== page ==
Handel and ‘Bark’ Spay/Neuter Special: Free Surgeries With Musical Instrument Donation

PETA Special Will Help Combat Animal Homelessness, Collect Gently Used Instruments for Disadvantaged Children

For Immediate Release:
July 2, 2018

Audrey Shircliff 202-483-7382

Norfolk, Va. – As part of its Handel and “Bark” spay/neuter event, PETA is offering free surgeries for four-legged family members at its Sam Simon Center on July 18—but there are some strings attached. Anyone wishing to take advantage of the special should bring in a gently used musical instrument—CDs or vinyl records score half-price surgeries—for PETA to donate to the Chesapeake’s Kids’ The Musical Instruments Project. (Donations “just because”—from people without an animal companion to “fix”—are also welcome!)

When:    Wednesday, July 18, 7:30 a.m.–3 p.m. ET

Where:    PETA’s Sam Simon Center, 501 Front St., Norfolk

Appointments are required. They can be made by calling PETA at 757-622-PETA (7382), extension 3, or visiting PETA.org/SpayNeuterAppt.

“Free spay and neuter surgeries should be music to any responsible guardian’s ears,” says PETA Senior Vice President Daphna Nachminovitch. “PETA encourages all musically inclined animal guardians to take advantage of this special and do two good deeds at once.”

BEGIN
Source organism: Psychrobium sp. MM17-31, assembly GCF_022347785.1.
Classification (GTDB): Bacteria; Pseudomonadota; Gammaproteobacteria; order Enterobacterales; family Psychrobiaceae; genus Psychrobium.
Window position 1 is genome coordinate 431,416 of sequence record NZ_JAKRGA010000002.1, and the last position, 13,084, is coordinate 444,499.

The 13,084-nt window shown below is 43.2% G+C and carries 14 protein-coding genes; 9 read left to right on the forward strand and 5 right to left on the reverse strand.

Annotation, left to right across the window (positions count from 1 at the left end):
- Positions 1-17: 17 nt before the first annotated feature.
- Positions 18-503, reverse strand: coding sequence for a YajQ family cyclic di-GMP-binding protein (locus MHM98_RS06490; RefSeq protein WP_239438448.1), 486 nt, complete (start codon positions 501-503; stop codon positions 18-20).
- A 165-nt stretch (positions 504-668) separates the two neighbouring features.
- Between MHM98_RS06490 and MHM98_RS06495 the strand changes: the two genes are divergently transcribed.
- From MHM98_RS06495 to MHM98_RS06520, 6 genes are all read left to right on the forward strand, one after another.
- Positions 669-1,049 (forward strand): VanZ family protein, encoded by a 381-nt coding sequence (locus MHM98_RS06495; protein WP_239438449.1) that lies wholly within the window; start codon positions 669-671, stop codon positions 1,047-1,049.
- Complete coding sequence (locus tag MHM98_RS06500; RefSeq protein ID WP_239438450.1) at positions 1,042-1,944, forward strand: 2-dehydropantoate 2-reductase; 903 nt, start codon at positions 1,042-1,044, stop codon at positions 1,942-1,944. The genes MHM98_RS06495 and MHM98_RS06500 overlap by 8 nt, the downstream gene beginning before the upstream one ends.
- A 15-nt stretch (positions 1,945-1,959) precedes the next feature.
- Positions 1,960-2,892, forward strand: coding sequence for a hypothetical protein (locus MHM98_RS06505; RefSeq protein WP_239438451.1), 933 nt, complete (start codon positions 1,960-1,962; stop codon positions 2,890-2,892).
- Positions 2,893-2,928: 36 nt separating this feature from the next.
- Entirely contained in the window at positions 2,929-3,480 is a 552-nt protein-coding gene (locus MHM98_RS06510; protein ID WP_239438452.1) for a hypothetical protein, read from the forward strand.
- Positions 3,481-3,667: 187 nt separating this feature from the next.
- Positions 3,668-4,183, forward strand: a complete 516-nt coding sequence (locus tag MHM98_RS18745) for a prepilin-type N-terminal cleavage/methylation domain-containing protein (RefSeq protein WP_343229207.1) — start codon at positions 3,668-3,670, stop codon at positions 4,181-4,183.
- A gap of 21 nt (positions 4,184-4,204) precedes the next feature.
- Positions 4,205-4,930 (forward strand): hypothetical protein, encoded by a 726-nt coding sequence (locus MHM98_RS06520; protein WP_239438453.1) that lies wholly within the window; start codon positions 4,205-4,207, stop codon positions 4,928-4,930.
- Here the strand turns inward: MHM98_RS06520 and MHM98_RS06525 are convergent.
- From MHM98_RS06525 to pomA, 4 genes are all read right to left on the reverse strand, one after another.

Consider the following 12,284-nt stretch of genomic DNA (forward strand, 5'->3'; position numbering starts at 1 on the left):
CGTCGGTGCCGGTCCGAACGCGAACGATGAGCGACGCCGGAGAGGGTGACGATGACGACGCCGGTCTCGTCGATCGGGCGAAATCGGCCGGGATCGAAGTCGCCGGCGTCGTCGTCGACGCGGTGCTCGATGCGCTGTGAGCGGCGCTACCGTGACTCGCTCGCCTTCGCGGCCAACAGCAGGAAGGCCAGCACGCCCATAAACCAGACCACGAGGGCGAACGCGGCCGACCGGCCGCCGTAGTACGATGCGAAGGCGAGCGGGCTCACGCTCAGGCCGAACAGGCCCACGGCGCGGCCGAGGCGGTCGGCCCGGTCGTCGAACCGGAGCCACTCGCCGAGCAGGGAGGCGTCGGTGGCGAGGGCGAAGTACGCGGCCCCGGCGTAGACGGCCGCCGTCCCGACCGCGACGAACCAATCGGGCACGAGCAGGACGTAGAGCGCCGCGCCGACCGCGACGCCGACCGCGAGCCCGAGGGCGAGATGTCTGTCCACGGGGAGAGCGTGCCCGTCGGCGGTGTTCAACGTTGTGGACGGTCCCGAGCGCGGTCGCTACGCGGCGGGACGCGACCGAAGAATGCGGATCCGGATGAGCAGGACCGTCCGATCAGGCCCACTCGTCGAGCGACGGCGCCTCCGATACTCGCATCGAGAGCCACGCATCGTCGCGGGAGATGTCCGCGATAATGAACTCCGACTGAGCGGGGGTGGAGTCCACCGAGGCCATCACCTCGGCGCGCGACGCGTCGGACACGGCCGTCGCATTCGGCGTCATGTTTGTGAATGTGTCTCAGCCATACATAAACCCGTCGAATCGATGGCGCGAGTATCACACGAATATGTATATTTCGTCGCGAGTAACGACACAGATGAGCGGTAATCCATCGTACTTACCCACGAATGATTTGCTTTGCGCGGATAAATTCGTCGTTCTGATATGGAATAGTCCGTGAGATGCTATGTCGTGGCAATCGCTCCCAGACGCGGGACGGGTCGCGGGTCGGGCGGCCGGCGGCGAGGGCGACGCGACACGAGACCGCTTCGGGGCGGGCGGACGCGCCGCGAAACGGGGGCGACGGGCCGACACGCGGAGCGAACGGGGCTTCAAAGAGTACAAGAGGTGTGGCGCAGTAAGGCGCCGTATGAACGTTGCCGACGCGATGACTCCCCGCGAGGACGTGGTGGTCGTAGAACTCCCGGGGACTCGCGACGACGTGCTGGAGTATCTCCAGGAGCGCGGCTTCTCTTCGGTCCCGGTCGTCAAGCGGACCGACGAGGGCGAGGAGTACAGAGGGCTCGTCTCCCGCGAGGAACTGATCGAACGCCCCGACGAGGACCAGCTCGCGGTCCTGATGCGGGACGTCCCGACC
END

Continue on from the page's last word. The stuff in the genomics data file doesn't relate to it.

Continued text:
More than 226,000 dogs and cats were admitted to animal shelters across Virginia last year alone, and tens of thousands of them had to be euthanized—many simply for lack of good homes. Every year, countless other animals are abandoned to fend for themselves outdoors, where they may freeze, be hit by cars, or endure abuse. That’s why PETA—whose motto reads, in part, that “animals are not ours to abuse in any way”—urges people to adopt animals from a local shelter and always have them spayed or neutered.

PETA’s mobile clinics have sterilized more than 155,000 animals since the program’s inception in 2001, preventing the births of hundreds of thousands of unwanted kittens and puppies. Sterilized animals live longer and happier lives, are less likely to develop cancer of the reproductive system, and—in the case of neutered males—are less likely to roam or fight.

For more information, please visit PETA.org or PETA.org/SpayNeuter.

For Media: Contact PETA's
Media Response Team.


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 Ingrid E. Newkirk

“Almost all of us grew up eating meat, wearing leather, and going to circuses and zoos. We never considered the impact of these actions on the animals involved. For whatever reason, you are now asking the question: Why should animals have rights?” READ MORE

— Ingrid E. Newkirk, PETA President and co-author of Animalkind